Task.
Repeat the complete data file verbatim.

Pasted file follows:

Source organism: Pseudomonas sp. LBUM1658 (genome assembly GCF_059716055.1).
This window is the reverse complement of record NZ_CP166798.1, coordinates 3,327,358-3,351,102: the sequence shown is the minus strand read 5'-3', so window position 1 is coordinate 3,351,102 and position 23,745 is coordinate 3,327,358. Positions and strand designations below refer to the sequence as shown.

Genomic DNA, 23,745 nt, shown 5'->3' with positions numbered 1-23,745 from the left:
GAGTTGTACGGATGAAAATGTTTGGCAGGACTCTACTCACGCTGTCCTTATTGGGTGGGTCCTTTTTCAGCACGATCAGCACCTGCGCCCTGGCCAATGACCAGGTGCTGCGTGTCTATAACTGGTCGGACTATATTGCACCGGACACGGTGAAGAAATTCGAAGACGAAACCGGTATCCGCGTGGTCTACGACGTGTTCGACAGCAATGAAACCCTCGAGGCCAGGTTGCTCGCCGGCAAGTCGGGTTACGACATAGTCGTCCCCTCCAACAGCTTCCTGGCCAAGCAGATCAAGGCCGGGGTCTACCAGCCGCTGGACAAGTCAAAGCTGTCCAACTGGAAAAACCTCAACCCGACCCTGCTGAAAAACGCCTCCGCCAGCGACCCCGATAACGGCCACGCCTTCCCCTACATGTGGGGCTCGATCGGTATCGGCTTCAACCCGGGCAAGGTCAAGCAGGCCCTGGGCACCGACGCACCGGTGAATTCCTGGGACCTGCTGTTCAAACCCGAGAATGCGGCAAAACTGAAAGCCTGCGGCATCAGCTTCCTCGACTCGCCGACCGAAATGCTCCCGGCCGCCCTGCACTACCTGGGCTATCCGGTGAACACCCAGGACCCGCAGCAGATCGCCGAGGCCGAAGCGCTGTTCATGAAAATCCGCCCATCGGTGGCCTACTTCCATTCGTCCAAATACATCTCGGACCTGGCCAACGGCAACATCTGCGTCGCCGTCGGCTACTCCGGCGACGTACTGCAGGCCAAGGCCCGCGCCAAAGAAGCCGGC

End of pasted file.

Source organism: Pseudomonas sp. LBUM1658 (genome assembly GCF_059716055.1).
This window is the reverse complement of record NZ_CP166798.1, coordinates 3,327,358-3,351,102: the sequence shown is the minus strand read 5'-3', so window position 1 is coordinate 3,351,102 and position 23,745 is coordinate 3,327,358. Positions and strand designations below refer to the sequence as shown.

Genomic DNA, 23,745 nt, shown 5'->3' with positions numbered 1-23,745 from the left:
GAGTTGTACGGATGAAAATGTTTGGCAGGACTCTACTCACGCTGTCCTTATTGGGTGGGTCCTTTTTCAGCACGATCAGCACCTGCGCCCTGGCCAATGACCAGGTGCTGCGTGTCTATAACTGGTCGGACTATATTGCACCGGACACGGTGAAGAAATTCGAAGACGAAACCGGTATCCGCGTGGTCTACGACGTGTTCGACAGCAATGAAACCCTCGAGGCCAGGTTGCTCGCCGGCAAGTCGGGTTACGACATAGTCGTCCCCTCCAACAGCTTCCTGGCCAAGCAGATCAAGGCCGGGGTCTACCAGCCGCTGGACAAGTCAAAGCTGTCCAACTGGAAAAACCTCAACCCGACCCTGCTGAAAAACGCCTCCGCCAGCGACCCCGATAACGGCCACGCCTTCCCCTACATGTGGGGCTCGATCGGTATCGGCTTCAACCCGGGCAAGGTCAAGCAGGCCCTGGGCACCGACGCACCGGTGAATTCCTGGGACCTGCTGTTCAAACCCGAGAATGCGGCAAAACTGAAAGCCTGCGGCATCAGCTTCCTCGACTCGCCGACCGAAATGCTCCCGGCCGCCCTGCACTACCTGGGCTATCCGGTGAACACCCAGGACCCGCAGCAGATCGCCGAGGCCGAAGCGCTGTTCATGAAAATCCGCCCATCGGTGGCCTACTTCCATTCGTCCAAATACATCTCGGACCTGGCCAACGGCAACATCTGCGTCGCCGTCGGCTACTCCGGCGACGTACTGCAGGCCAAGGCCCGCGCCAAAGAAGCCGGC